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Iranian government-supported hackers are targeting the energy and transportation systems of the United States.

According to an analysis by the Microsoft Threat Intelligence team, between late 2021 and mid-2022, an attack linked to a government-backed Iranian actor known as Mint Sandstorm targeted critical infrastructure in the U.S. The Mint Sandstorm subgroup is highly capable and has shown agility in its operational focus, which appears to align with Iran’s national priorities. 

The targets of the attacks include seaports, energy companies, transit systems, and a major U.S. utility and gas company. Speculations showed the activity could be retaliatory in response to attacks targeting Iran’s maritime, railway, and gas station payment systems between May 2020 and late 2021. It is important to note that Iran subsequently accused Israel and the U.S. of masterminding the attacks on the gas stations attempting to destabilize the country. 

Microsoft was previously tracking the threat actor under the name Phosphorus. Before Mint Sandstorm became the new name, the threat actor was also known as APT35, Charming Kitten, ITG18, TA453, and Yellow Garuda. Microsoft’s shift from chemical elements-inspired monikers to a new weather-themed threat actor naming taxonomy led to the change in nomenclature driven by the increasing “complexity, scale, and volume of threats.” 

Unlike MuddyWater, known to operate on behalf of Iran’s Ministry of Intelligence and Security (MOIS), Mint Sandstorm is associated with the Islamic Revolutionary Guard Corps (IRGC). The attacks conducted by Mint Sandstorm demonstrate the adversary’s ability to constantly refine its tactics through highly targeted phishing campaigns to access targeted environments.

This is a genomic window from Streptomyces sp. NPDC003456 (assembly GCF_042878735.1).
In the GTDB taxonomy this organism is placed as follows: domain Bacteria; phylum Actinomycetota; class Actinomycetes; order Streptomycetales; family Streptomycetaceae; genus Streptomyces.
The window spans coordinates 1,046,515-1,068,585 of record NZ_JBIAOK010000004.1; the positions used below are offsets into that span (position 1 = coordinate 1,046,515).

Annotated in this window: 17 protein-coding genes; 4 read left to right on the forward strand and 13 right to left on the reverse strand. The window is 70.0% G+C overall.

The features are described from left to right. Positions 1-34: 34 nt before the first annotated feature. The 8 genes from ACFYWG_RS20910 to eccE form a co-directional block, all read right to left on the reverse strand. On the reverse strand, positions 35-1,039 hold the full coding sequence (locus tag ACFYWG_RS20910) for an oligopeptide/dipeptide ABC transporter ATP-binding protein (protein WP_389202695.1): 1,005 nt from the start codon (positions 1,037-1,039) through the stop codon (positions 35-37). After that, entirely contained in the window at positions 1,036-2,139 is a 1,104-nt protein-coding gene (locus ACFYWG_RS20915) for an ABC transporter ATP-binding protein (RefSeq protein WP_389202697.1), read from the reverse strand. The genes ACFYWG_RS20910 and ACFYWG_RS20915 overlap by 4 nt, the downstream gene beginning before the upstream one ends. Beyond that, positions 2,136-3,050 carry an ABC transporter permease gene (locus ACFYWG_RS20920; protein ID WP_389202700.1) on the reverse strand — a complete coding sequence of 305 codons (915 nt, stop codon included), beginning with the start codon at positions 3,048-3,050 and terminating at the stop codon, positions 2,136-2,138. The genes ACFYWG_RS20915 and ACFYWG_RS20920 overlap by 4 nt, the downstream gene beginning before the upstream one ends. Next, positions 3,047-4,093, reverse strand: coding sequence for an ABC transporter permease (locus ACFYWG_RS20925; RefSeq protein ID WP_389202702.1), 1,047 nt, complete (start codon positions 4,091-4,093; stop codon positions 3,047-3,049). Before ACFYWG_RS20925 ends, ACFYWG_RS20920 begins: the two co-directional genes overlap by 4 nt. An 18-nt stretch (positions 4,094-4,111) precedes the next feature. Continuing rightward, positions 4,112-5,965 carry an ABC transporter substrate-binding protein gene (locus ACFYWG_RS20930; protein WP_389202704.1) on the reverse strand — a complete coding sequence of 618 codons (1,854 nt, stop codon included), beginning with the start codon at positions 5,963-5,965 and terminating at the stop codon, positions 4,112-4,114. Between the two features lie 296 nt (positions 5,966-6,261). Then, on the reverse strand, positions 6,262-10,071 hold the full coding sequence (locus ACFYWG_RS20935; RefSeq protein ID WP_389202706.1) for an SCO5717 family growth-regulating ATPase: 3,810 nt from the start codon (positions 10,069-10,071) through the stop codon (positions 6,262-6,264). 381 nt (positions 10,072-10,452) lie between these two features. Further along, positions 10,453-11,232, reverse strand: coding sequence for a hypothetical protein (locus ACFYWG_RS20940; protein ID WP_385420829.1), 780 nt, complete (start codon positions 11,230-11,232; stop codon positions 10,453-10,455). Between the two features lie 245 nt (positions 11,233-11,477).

It includes rapidly adopting publicly disclosed proofs-of-concept (PoCs) linked to vulnerabilities in internet-facing applications, such as CVE-2022-47966 and CVE-2022-47986, into their playbooks for initial access and persistence. A custom PowerShell script is deployed upon a successful intrusion, triggering one of two attack chains. The first chain utilizes additional PowerShell scripts to establish a connection with remote servers and exfiltrate Active Directory databases.

The other sequence utilizes Impacket to connect to an actor-controlled server and deploy Drokbk and Soldier. The latter is a multistage .NET backdoor with the ability to download and run tools and self-uninstall.

In addition, Microsoft identified Mint Sandstorm for carrying out phishing campaigns with low volume, utilizing a custom and modular backdoor named CharmPower. This malware, based on PowerShell, can gather host information, read files, and extract data. The intrusion capabilities of the Mint Sandstorm subgroup are concerning as it allows operators to hide their command-and-control communication, sustain their presence in a compromised system, and employ various post-compromise tools with unique functionalities.



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